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Habitat Loss

Habitat destruction is the issue most often cited for the problems now facing Florida wildlife. Wildlife habitat has declined and even disappeared during the past 100 years as natural lands were converted to agriculture, range lands, and expanding urban areas. During the mid-20th century, Florida lost more than seven million acres of forest and herbaceous wetlands to development. In recent decades, Florida’s massive population growth and booming tourism industry have disturbed and fragmented many natural areas across the state. Estimates based on current growth rates suggest Florida could lose an additional seven million acres of rural and natural lands to urban uses within the next 50 years.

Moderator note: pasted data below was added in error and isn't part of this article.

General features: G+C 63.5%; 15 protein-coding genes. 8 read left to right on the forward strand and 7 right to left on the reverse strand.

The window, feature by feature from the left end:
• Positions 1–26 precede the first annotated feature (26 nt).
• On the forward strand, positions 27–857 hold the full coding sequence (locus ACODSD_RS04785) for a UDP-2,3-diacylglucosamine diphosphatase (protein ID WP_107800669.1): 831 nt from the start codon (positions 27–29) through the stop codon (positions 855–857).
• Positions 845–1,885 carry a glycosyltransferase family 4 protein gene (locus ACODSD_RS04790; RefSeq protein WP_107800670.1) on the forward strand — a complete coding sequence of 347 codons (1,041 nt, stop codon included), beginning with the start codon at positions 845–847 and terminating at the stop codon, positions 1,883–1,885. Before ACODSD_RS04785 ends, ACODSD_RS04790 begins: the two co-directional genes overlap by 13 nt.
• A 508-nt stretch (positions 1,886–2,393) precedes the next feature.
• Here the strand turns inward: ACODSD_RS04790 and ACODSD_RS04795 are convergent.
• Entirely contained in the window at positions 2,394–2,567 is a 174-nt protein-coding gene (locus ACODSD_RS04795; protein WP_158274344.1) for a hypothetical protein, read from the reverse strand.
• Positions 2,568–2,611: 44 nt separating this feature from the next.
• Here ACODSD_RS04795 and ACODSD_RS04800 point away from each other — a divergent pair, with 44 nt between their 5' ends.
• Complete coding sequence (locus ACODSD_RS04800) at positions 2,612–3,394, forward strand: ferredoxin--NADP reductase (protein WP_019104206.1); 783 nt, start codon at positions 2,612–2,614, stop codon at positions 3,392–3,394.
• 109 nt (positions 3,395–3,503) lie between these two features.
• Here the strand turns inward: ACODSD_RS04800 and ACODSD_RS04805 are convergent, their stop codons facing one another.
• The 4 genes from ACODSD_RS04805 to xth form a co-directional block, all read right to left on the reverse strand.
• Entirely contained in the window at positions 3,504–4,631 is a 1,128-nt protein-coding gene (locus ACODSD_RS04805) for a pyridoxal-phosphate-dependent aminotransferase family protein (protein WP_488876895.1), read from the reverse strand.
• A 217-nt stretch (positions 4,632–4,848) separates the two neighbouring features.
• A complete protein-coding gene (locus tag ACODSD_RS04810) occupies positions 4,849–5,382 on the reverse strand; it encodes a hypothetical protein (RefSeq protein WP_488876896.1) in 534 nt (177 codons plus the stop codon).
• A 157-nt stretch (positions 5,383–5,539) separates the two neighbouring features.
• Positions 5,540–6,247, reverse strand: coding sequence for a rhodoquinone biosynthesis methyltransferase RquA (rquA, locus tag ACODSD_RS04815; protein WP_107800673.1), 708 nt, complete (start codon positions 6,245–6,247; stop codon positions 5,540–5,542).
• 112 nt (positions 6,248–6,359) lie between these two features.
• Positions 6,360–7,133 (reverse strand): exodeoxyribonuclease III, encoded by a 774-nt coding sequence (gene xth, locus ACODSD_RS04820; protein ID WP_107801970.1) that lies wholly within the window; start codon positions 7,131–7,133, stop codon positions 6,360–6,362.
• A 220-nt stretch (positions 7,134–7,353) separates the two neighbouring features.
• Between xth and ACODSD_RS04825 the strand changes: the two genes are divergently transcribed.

For more information about the potential effects of habitat loss in Florida, visit the Florida Fish and Wildlife Conservation Commission Wildlife 2060 website.

 

To learn about the history of habitat loss in Florida, check out the Florida Fish and Wildlife Conservation Commission Report, Florida Vegetation 2003 and Land Use Change Between 1985-89 and 2003.

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